Earlier this year, a former Mills Police Officer pleaded guilty to the single felony count of deprivation of rights while he was acting under the color of law.

Today, Chief U.S. District Court Judge Scott Skavdahl sentenced Argel Sierra to five years of probation. He shall comply with all mandated conditions imposed including alcohol testing.

Sierra will be required to pay $1,646.10 restitution to the Wyoming Department of Victim's Services.

"This is one of those cases where what appears on the outside is nothing like what I have on the inside," said Skavdahl.

The view from 5,000 feet would be easy to sentence, but looking closer, Skavdahl said there are factors the court has to take into consideration to provide a just punishment.

During the hearing, Public Defender David Weiss spoke on the defendant's behalf, saying that he doesn't usually have clients like Sierra.

Sierra came to the United States from Cuba as a boy. Addressing the court, he said he lived there until he was 12. "I remember well [the] hunger, poverty; I know that side of life very well. My father brought us to the United Staes in 1995 and I always knew I would join the military to defend the rights we have in the United States."

As a young man, Sierra went into the Marines. Speaking on his behalf, Public Defender David Weiss told the judge that his client was deployed to Afghanistan, where two things indefinitely affected him: Post Traumatic Stress Disorder (PTSD) and a diagnosed traumatic brain injury -- which they believe was sustained in a helicopter fall and/or blunt force to the head with the butt of a rifle.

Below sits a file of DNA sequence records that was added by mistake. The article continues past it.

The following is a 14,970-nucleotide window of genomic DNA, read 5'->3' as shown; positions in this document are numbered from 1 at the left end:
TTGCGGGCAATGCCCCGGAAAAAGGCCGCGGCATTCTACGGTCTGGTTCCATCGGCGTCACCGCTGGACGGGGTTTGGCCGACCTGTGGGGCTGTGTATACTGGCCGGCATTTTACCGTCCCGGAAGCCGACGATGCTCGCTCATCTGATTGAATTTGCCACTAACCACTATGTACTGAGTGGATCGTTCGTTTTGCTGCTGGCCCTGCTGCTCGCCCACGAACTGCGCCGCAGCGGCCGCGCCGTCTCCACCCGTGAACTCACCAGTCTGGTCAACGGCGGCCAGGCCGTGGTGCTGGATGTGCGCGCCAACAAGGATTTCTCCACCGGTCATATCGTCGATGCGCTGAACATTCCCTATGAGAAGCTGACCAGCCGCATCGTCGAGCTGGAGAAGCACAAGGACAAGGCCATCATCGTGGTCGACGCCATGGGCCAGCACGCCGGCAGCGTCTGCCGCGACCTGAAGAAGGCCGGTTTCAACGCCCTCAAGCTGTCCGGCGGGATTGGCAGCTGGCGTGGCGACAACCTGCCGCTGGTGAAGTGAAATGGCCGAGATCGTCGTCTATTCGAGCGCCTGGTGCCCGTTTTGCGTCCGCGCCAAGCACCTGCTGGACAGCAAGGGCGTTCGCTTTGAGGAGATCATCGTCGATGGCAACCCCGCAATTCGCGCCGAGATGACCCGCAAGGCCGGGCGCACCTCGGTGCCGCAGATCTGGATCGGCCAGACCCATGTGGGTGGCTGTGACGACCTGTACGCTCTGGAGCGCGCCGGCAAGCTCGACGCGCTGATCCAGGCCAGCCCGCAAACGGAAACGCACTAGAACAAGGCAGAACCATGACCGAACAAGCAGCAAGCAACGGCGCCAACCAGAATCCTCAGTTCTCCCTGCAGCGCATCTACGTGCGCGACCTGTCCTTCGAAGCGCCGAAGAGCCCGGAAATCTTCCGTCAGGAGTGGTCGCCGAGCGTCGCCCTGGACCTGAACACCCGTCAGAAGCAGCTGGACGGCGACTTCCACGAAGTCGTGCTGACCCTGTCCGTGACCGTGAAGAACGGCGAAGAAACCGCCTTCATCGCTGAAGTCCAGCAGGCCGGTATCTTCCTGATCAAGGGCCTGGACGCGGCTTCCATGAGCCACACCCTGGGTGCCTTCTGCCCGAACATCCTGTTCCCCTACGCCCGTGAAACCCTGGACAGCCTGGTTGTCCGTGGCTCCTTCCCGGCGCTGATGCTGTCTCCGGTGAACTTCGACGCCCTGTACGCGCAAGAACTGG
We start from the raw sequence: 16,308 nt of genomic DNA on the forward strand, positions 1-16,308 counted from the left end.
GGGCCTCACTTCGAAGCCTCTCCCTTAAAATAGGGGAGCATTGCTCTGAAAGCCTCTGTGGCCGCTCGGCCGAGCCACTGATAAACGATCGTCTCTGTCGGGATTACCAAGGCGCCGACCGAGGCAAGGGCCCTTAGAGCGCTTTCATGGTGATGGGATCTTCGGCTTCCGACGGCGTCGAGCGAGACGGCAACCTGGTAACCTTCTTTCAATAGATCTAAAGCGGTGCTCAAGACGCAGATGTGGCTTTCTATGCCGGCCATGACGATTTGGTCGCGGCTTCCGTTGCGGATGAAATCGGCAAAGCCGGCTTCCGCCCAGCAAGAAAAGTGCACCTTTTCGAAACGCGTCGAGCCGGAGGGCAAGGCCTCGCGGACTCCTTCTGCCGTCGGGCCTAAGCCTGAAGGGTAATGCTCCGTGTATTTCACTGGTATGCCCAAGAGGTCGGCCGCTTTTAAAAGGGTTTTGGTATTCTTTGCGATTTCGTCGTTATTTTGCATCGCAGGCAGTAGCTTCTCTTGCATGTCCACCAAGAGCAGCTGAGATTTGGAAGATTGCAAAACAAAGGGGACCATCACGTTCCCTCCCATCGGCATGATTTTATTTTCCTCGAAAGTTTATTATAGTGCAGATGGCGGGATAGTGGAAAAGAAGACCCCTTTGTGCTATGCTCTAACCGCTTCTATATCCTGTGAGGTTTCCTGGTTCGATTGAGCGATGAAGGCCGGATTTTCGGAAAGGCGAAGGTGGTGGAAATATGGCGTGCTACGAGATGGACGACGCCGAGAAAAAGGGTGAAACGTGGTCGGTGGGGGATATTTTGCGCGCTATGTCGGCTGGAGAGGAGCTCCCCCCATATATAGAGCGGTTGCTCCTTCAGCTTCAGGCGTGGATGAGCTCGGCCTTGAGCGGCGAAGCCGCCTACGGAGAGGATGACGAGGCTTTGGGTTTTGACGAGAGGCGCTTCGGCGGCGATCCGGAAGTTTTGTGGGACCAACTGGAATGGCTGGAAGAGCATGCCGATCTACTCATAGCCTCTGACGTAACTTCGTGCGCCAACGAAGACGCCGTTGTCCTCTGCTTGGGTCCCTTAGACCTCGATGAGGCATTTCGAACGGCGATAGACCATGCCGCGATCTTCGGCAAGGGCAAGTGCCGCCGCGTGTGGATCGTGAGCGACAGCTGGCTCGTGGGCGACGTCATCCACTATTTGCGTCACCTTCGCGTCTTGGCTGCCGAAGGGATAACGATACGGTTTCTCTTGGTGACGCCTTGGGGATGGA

Weiss continued that because of culture at the time, Sierra did very little to deal with his PTSD and depression. Soon after moving to Wyoming he stopped receiving treatment. Weiss acknowleged that his defendant made a mistake, one that led him to the two-minute assault that would ruin his life.

"While out on duty at night in an intense situation, his fight or flight reflex was triggered -- and Mr. Sierra is a fighter, not a flighter. He overreacted" provided the defense.

Before handing down the sentence, Skavdahl stated, "Law enforcement not only have to enforce the law, but they have to abide by it," (and when they don't) "civilized society is destroyed."

"That moment of failing to abide by the law resulted in catastrophic consequences to your law enforcement career."

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